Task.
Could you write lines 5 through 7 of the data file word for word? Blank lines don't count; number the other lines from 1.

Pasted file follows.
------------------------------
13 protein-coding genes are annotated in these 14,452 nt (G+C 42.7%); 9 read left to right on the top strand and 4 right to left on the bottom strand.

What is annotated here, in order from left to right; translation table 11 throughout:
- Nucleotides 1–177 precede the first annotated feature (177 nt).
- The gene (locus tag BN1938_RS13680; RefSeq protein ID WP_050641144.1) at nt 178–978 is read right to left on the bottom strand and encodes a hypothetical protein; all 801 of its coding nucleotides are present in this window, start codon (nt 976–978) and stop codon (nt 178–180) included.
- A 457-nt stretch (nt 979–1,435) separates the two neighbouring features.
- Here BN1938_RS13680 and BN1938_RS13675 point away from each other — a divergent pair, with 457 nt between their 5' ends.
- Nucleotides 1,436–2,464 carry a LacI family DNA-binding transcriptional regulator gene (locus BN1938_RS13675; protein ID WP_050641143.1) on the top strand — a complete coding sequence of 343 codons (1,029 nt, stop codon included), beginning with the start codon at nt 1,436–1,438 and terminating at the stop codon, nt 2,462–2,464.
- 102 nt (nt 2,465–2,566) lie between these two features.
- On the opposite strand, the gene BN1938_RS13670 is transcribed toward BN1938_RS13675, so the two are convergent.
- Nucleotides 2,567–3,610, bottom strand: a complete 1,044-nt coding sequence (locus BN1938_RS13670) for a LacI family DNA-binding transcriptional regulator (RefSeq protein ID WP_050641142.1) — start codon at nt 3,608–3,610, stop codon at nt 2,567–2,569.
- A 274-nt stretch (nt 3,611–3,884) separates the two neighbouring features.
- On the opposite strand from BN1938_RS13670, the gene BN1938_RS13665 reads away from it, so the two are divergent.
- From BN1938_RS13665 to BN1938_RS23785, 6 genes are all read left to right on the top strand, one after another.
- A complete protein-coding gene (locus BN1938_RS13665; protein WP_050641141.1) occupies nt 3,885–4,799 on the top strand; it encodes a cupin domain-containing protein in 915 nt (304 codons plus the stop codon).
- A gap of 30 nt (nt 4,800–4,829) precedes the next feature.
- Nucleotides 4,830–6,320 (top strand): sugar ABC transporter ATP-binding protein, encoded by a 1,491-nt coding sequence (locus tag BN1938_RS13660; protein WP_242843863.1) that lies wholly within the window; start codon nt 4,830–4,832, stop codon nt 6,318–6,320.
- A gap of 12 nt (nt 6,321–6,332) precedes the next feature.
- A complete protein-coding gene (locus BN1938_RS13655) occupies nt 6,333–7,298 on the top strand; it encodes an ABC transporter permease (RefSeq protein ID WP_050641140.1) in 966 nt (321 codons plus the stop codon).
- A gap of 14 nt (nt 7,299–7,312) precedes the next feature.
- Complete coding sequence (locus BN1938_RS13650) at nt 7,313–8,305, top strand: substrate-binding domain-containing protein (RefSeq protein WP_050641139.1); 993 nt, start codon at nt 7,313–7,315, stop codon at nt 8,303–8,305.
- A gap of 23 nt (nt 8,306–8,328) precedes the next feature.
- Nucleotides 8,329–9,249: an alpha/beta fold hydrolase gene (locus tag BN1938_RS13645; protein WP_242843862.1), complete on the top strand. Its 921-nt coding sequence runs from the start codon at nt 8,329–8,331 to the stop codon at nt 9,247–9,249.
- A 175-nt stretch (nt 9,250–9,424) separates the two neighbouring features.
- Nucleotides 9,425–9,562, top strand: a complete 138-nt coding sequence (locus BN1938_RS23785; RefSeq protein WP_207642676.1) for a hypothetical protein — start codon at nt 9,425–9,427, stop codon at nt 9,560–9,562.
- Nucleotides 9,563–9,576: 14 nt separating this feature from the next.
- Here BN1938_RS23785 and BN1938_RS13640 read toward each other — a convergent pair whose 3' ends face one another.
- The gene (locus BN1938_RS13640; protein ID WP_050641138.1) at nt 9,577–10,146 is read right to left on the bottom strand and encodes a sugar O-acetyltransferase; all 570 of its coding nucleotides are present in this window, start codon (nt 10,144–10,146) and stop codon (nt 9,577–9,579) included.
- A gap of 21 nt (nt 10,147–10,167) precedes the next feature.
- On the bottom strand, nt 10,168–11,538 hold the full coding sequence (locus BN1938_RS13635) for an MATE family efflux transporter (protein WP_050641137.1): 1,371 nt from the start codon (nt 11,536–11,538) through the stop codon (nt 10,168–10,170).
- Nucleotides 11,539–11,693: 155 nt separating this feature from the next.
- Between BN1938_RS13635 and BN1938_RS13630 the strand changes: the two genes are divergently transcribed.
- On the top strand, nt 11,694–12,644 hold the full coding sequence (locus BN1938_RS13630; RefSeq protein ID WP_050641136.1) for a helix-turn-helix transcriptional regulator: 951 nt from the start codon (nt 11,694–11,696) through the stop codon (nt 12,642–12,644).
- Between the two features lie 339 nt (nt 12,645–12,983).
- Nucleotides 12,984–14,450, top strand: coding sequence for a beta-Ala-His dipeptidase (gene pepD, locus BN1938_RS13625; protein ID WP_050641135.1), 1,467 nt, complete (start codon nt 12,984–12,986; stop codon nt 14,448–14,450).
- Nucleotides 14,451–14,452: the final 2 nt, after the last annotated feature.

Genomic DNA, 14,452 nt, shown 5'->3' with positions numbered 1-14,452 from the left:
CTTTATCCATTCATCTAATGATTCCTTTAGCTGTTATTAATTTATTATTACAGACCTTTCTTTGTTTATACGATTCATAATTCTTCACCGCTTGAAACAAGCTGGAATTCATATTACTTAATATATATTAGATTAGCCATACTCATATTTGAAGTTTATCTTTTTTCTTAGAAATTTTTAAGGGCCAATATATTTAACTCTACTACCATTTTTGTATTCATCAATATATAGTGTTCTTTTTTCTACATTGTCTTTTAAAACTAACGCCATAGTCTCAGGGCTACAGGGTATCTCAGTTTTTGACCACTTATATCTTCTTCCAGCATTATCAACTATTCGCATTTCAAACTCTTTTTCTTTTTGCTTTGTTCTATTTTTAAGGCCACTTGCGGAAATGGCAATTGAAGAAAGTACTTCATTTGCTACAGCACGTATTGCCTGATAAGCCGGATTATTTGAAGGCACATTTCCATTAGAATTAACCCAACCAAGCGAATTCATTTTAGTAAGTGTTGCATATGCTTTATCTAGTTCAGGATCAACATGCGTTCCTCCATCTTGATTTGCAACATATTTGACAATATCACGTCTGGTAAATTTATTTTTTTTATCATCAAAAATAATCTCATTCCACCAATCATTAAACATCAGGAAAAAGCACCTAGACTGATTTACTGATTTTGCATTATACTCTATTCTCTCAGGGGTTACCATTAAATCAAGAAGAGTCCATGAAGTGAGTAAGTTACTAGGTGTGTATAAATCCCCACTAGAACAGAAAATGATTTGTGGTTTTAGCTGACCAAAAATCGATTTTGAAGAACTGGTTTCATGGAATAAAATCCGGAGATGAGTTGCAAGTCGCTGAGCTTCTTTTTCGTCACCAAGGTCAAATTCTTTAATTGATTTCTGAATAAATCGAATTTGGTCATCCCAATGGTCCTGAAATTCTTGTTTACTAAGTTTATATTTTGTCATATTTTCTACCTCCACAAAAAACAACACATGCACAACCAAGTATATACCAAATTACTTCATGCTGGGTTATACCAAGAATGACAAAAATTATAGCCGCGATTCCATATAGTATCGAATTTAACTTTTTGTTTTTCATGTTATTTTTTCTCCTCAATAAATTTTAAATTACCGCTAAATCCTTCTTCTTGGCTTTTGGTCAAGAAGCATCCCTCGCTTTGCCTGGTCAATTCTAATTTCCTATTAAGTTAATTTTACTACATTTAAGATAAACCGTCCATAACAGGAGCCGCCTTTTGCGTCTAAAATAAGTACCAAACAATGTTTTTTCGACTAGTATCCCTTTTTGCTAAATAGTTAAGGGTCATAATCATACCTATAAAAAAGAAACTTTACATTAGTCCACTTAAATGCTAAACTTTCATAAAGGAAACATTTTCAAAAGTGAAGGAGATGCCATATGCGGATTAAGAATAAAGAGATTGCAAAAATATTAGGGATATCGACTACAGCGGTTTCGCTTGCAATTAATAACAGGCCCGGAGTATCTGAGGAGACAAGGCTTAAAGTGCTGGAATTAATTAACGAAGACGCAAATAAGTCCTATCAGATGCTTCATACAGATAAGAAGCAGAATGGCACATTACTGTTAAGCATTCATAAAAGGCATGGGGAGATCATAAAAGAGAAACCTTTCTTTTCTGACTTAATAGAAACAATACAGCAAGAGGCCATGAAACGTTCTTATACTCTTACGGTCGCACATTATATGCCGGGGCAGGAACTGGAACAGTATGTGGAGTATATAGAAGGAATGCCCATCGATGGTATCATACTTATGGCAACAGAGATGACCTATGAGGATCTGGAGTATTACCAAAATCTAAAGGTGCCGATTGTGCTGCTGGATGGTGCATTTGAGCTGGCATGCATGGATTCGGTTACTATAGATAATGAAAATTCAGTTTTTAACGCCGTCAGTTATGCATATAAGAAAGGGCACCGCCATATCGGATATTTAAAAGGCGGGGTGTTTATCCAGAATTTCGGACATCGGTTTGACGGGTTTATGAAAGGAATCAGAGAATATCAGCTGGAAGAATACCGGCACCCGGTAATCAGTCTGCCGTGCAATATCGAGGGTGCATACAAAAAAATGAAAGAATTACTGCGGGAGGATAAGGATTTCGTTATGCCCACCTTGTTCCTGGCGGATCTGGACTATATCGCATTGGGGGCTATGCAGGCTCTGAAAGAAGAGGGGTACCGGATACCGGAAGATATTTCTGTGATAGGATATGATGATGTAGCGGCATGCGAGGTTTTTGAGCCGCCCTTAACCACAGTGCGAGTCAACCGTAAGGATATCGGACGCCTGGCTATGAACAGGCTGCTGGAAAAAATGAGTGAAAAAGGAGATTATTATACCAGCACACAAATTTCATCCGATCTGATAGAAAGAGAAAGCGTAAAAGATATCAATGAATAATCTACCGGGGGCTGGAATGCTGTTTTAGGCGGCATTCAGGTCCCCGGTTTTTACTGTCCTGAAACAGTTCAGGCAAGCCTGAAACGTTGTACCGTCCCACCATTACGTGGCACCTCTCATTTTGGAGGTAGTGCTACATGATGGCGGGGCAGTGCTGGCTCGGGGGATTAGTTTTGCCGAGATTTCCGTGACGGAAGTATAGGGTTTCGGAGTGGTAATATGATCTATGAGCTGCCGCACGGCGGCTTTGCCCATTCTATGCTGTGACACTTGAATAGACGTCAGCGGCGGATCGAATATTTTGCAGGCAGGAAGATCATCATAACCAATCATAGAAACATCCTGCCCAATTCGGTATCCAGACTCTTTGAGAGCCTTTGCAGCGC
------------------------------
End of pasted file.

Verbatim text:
- A 457-nt stretch (nt 979–1,435) separates the two neighbouring features.
- Here BN1938_RS13680 and BN1938_RS13675 point away from each other — a divergent pair, with 457 nt between their 5' ends.
- Nucleotides 1,436–2,464 carry a LacI family DNA-binding transcriptional regulator gene (locus BN1938_RS13675; protein ID WP_050641143.1) on the top strand — a complete coding sequence of 343 codons (1,029 nt, stop codon included), beginning with the start codon at nt 1,436–1,438 and terminating at the stop codon, nt 2,462–2,464.